To Infinity and Beyond
Feb 02, 2012 09:17PM
● By Anonymous
Arriving at camp on an early Friday afternoon, our school group was quickly separated into three teams and whisked away to our first training experience. We continued training, learning, and working until 9:30 p.m. Dead tired, it was easy to collapse into our habitat (picture a gerbil cage, tunnels and all). The habitats are supposed to mimic the real experience. My advice if you plan on attending: Bring a foam mattress cover and your own linens unless you don’t mind sleeping on cardboard.
The next day, we woke up at 7 a.m., went to breakfast from 8–8:30 a.m., and spent the rest of the day, until 9:30 p.m., sprinting from activity to activity. In the three days that we were there, we performed a mission, learned about rockets (I can pretty much name all rocket parts and how they work), walked on the “moon” using a 1/6 gravity chair simulator, spun out of control in a multiaxis trainer, built and launched a rocket, climbed a rock wall, went to Mars, conducted space experiments, visited the museum, watched educational films, designed a space patch, played “Space Jeopardy,” and graduated from space camp...and that’s probably only one third of the things we accomplished. Seriously.
Perhaps the most exciting part of the experience was the one-and-half-hour “Mission.” The day before the mission, each member of the team is trained in a specialized role in Mission Control or the Orbiter and Space Station simulators. Then, during the mission, the team works together to launch the shuttle to the International Space Station, complete experiments that mimic those conducted in space, and finally return to Earth. The mission focuses on problem solving, communication, teamwork, and leadership. There were some tense moments as problems, or “anomalies,” arose—it was easy to forget that it was all “pretend.” However, after the mission was completed, we all felt a sense of accomplishment and had a better understanding of the space program and why astronauts spend their lives training for such missions.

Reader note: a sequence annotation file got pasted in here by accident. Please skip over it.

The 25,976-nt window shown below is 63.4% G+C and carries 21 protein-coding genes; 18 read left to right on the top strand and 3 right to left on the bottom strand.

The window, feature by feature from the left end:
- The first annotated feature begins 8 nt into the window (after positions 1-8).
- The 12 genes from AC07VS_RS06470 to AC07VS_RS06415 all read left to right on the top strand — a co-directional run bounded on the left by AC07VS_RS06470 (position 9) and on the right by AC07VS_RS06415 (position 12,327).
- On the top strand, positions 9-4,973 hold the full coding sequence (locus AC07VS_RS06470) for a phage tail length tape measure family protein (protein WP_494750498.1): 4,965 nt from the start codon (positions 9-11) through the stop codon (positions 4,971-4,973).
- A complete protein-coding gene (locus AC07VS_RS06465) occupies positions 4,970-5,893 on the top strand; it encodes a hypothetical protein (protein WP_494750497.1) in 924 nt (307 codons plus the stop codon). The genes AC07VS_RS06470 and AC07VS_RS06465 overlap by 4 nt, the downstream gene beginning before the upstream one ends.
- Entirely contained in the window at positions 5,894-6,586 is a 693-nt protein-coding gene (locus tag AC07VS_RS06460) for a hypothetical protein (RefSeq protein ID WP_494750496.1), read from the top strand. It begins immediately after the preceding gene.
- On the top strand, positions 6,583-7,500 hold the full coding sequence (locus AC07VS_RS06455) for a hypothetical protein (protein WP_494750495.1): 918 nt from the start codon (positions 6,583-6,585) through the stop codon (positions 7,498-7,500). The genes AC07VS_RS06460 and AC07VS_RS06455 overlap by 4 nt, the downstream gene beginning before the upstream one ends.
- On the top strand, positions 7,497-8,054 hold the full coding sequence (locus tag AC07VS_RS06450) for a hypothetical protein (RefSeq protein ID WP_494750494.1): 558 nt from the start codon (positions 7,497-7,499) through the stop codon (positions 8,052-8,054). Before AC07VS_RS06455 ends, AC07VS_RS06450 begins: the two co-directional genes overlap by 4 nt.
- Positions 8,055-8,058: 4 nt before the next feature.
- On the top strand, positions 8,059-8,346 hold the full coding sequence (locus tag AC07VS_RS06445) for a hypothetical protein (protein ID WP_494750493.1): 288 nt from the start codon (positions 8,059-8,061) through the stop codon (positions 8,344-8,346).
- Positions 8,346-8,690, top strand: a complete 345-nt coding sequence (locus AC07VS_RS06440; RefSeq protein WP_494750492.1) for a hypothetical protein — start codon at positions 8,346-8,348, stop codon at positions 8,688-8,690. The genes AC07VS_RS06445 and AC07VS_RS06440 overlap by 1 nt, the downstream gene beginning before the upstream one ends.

For the culmination of the camp, each team had a chance to show off their newfound knowledge by competing in “Space Jeopardy.” Even though our team leader drilled us mercilessly on space topics, rocket parts, and mission science in any amount of free time we had, I’m sad to say that our team choked and lost. We also lost the Space patch competition. However, we did take the prize for the best mission, and, well, I think that’s the most important award.
The U.S. Space & Rocket Center is known for one of the most comprehensive U.S.-manned space flight hardware museums in the world. And it isn’t just for camp attendees; families can take field trips to the center and experience it in their own way. It’s well worth a day trip if you’re in the Huntsville, Alabama, area. The facilities include the Spacedome Theater, Rocket Park, Davidson Center for Space Exploration, and the Education Training Center. This Pathfinder program for fourth-graders is one of many programs that the U.S. Space & Rocket Center offers. They also offer weeklong programs through schools, and space camps during the summer months for kids and adults. During the summer, there are three tracks available, each with a different educational slant: the space track, aviation track, and robotics track. Think of it as a “fantasy camp” for wanna-be astronauts, pilots, or engineers. But, be warned, you won’t get much sleep unless you’re adept at sleeping on miniscule, hard plastic mattresses in a gerbil cage.
For more information about the facility and the camps, visit spacecamp.com.